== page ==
Friday, 11 April 2014
Bishop of Oxford to retire in the autumn
John Pritchard, the Bishop of Oxford, has announce that he will retire on 31 October 2014: Bishop John announces his retirement.
My list of current and forthcoming vacancies in diocesan sees is here.
Posted by Peter Owen on
Friday, 11 April 2014 at 11:26am BST
You can make a Permalink to this if you like
Church of England
With Bishop John announcing his retirement that makes eight dioceses currently vacant, almost one fifth of the total! Perhaps it is now time for more amalgamations in order to reduce this number, especially now that the pool of those papabile is so very shallow.
Retiring at 66!! Makes you wonder if we need as many of the 'pointy hats', especially when there's more and more priests on part time hours because we can't afford to pay them.
Yes, John Deacon indisputably we are top heavy, no pun intended, with bishops in the Church of England both diocesans and their various suffragans and assistants. In all the schemes for reduction in the number of clergy, there are almost never any commensurate reductions in the number of bishops. The new super diocese in the north is one example, the Diocese of Southwark another. Then we are still supporting the 'flying' bishops.
In any other similarly staffed organisation there would be a cull of senior management.
Still look on the bright side all of the bishops claim to be extraordinarily busy, the clerical outfitters are enjoying a bonanza and we haven't quite reached the bishop to priest ratio of the Anglican Church of North America ... yet!
I'm interested in these calls for fewer bishops. Alongside an implicit suggestion that "pointy hats" are per se a bad thing, the only argument put forward yet is about the ratio of bishops to full time stipendiary clergy. Even if bishops spent most of their time overseeing licensed ministry, which they don't, reducing the latter to full time vicars would seem to be a fairly poor reflection on the increasingly rich and diverse pattern of ministry in the C of E, as would assuming the full time vicars "manage" the rest.
A better question is whether removing an episcopal post and utilising the resources freed up (roughly one more deployable priest plus cash to fund a lay post or two) would be more likely to grow the church, strengthen engagement in the public square and reimagine ministry (the current national priorities). My suspicion is that it would have the opposite effect. The church would be less visible, there would be reduced capacity to promote and guide strategic change, linking social capital would be depleted. In the short term it would also slow down the rate of change to a mixed gender College of Bishops. But I'd like to hear the counter arguments to this?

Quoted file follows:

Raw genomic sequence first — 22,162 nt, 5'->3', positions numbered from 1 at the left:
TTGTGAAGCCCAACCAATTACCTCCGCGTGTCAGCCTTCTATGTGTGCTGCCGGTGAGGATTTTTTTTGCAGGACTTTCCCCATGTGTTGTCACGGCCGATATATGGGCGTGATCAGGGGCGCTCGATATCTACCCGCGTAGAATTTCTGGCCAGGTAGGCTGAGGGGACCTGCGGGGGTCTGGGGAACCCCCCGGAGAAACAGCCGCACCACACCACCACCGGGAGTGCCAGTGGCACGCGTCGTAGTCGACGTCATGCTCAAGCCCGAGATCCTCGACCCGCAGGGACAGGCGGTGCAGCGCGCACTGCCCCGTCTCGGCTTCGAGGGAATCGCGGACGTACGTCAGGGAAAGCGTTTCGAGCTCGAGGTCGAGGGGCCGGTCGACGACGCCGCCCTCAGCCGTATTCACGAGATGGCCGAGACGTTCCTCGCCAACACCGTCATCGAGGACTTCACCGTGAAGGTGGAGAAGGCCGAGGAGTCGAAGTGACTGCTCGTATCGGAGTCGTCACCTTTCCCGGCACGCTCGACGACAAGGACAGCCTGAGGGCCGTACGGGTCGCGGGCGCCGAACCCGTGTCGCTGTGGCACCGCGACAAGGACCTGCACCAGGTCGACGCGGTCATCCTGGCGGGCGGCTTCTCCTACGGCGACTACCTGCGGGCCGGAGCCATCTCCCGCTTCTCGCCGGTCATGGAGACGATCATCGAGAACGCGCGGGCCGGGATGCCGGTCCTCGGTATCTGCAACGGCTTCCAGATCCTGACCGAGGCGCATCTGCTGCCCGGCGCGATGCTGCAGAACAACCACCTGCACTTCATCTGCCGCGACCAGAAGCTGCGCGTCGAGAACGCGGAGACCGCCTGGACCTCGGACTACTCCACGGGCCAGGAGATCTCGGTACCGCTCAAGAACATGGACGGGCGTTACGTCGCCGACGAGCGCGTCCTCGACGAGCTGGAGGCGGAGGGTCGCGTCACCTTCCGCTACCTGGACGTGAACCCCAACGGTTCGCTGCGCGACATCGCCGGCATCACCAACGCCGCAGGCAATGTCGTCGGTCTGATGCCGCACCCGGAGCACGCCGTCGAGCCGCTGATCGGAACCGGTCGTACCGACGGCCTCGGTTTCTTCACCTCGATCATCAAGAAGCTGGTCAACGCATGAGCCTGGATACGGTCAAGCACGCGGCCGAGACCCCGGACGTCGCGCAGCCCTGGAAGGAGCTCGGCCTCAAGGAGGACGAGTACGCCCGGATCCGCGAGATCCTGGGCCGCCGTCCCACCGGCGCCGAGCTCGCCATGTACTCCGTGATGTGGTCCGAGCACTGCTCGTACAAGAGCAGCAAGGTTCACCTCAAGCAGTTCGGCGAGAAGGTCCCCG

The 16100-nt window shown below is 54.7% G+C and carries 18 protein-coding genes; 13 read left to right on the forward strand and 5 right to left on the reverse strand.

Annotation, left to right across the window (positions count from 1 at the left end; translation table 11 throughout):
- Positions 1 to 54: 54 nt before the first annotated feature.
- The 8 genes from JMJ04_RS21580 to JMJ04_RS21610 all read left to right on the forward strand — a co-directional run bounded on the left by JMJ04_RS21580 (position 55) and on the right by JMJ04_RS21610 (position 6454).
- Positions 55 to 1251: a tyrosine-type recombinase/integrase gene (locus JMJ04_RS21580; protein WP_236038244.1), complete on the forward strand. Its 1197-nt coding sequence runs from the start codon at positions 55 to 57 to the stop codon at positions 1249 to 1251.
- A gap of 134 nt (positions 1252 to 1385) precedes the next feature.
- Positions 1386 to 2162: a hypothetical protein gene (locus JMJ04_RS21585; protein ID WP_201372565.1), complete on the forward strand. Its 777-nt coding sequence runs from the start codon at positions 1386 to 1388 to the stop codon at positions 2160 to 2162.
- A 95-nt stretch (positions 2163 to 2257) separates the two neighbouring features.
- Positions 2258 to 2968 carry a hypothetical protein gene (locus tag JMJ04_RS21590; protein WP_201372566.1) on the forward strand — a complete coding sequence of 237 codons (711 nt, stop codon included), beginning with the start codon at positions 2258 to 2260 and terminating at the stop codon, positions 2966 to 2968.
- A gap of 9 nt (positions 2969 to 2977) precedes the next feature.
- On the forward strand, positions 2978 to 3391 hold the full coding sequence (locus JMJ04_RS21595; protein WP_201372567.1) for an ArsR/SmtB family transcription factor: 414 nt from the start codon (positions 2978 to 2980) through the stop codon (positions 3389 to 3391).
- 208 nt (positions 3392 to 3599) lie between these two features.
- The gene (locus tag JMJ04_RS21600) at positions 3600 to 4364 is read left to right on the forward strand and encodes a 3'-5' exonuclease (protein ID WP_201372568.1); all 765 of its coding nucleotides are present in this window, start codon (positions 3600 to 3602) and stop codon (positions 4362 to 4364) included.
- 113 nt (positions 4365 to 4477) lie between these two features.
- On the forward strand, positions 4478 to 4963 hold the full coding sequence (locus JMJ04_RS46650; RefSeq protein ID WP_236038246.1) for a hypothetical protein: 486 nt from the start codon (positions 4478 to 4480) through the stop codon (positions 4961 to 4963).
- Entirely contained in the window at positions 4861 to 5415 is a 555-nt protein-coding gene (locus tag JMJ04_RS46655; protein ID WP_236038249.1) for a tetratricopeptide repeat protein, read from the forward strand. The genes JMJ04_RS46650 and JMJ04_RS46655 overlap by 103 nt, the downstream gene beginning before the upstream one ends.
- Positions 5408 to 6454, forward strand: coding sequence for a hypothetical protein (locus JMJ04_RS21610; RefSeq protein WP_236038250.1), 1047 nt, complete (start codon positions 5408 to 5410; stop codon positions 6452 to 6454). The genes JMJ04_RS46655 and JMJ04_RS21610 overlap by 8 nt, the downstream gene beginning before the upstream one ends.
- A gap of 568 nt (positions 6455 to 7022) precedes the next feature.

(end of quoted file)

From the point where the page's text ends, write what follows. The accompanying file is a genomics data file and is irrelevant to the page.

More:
For years the debate in the Oxford diocese has been whether or not to have three counties within one diocese or split the diocese into three - Bucks, Berkshire and Oxon. as there are already three Area Bishops do we actually need to replace Bishop John? Surely one of the three Area Bishops could change his title and instead of being Bishop of Dorchester or Bishop of Reading, he could become Bishop of Oxford? I hesitate to suggest that the current arch liberal Bishop of Buckingham take the Oxon title ( if that were the case Soapy Sam would turn In his grave) .
Instead of reducing the number in the hierarchy the tendency today is to increase the number of Archdeacons, as is the case in the Chichester, Chelmsford and Lincoln dioceses. This is happening as the number of poor bloody foot soldiers at the coal face is ever diminishing.
The Bishop of Manchester seems to think that a bishop's role is to "promote and guide strategic change". Personally I always thought it was to be guardian of the Faith and be a pastor to the pastors.
Just one further point to add to David's contribution. At the recent conference in Canterbury for 'new' bishops from across the Communion, the vast majority I met, from across the whole world, had far fewer congregations and clergy under their care than any CofE bishop. There may of course be good reasons why the number should be reduced, but international comparison is not one of them, I think.
The Bishop of Oxford oversees 626 parishes (and obviously a smaller number of licensed ministers, but it's still a lot). If comparisons to other industries are the order of the day, that is a bizarrely and impractically flat management structure, not a top heavy one. The comparison is skewed by the complex slicing and dicing of roles and responsibilities that are interleaved between diocesan bishop and parish: Area Bishops, Archdeacons, Area Deans, etc. To my mind it is a problem that there are too few diocesan bishops to have a meaningful pastoral relationship with their clergy.
At a strategic level, however, the C of E is indeed top heavy: 42 strategists is ridiculously too many. By way of an example, the police force in England is divided into a similar number of 39 forces, and has been called by David Cameron and others 'the last great unreformed public service'. Any thoroughgoing, no-holds-barred reform of the C of E would surely have to consider a smaller number of regional groupings with strategic responsibility (ie provinces headed by archbishops), freeing the bishops to be pastors and collapsing Archdeacons and other such roles into the office of bishop.